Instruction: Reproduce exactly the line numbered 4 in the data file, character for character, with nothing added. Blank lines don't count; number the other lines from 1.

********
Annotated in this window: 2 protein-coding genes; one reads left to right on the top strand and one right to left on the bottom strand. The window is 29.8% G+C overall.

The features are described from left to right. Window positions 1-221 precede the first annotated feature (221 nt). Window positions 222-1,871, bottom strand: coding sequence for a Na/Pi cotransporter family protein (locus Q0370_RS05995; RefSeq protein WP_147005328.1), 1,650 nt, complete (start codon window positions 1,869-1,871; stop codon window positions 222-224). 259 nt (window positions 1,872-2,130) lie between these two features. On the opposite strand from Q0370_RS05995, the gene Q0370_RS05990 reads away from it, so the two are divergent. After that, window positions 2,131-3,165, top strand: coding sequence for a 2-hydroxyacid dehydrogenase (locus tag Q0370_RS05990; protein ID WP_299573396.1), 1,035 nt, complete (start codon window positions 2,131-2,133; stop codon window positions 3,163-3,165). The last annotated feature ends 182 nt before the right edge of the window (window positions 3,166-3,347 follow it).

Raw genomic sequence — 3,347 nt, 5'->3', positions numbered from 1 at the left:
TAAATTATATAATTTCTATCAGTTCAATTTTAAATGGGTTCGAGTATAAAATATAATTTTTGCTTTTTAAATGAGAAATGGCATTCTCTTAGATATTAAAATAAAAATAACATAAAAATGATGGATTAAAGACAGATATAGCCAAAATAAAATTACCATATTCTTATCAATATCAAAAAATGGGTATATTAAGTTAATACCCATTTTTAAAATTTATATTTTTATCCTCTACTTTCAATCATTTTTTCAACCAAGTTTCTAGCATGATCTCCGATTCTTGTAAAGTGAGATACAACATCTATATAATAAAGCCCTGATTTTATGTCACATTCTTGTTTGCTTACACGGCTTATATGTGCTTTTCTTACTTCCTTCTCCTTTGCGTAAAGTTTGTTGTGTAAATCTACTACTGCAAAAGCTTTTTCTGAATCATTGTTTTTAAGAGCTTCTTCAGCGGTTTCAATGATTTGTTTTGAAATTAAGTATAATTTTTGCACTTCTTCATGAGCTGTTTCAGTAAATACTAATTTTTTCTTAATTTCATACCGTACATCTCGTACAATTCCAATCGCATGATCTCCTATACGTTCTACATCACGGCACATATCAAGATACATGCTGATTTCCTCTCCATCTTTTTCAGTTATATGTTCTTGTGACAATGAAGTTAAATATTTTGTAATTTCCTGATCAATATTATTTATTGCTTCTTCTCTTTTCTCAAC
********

TAAATTATATAATTTCTATCAGTTCAATTTTAAATGGGTTCGAGTATAAAATATAATTTTTGCTTTTTAAATGAGAAATGGCATTCTCTTAGATATTAAAATAAAAATAACATAAAAATGATGGATTAAAGACAGATATAGCCAAAATAAAATTACCATATTCTTATCAATATCAAAAAATGGGTATATTAAGTTAATACCCATTTTTAAAATTTATATTTTTATCCTCTACTTTCAATCATTTTTTCAACCAAGTTTCTAGCATGATCTCCGATTCTTGTAAAGTGAGATACAACATCTATATAATAAAGCCCTGATTTTATGTCACATTCTTGTTTGCTTACACGGCTTATATGTGCTTTTCTTACTTCCTTCTCCTTTGCGTAAAGTTTGTTGTGTAAATCTACTACTGCAAAAGCTTTTTCTGAATCATTGTTTTTAAGAGCTTCTTCAGCGGTTTCAATGATTTGTTTTGAAATTAAGTATAATTTTTGCACTTCTTCATGAGCTGTTTCAGTAAATACTAATTTTTTCTTAATTTCATACCGTACATCTCGTACAATTCCAATCGCATGATCTCCTATACGTTCTACATCACGGCACATATCAAGATACATGCTGATTTCCTCTCCATCTTTTTCAGTTATATGTTCTTGTGACAATGAAGTTAAATATTTTGTAATTTCCTGATCAATATTATTTATTGCTTCTTCTCTTTTCTCAAC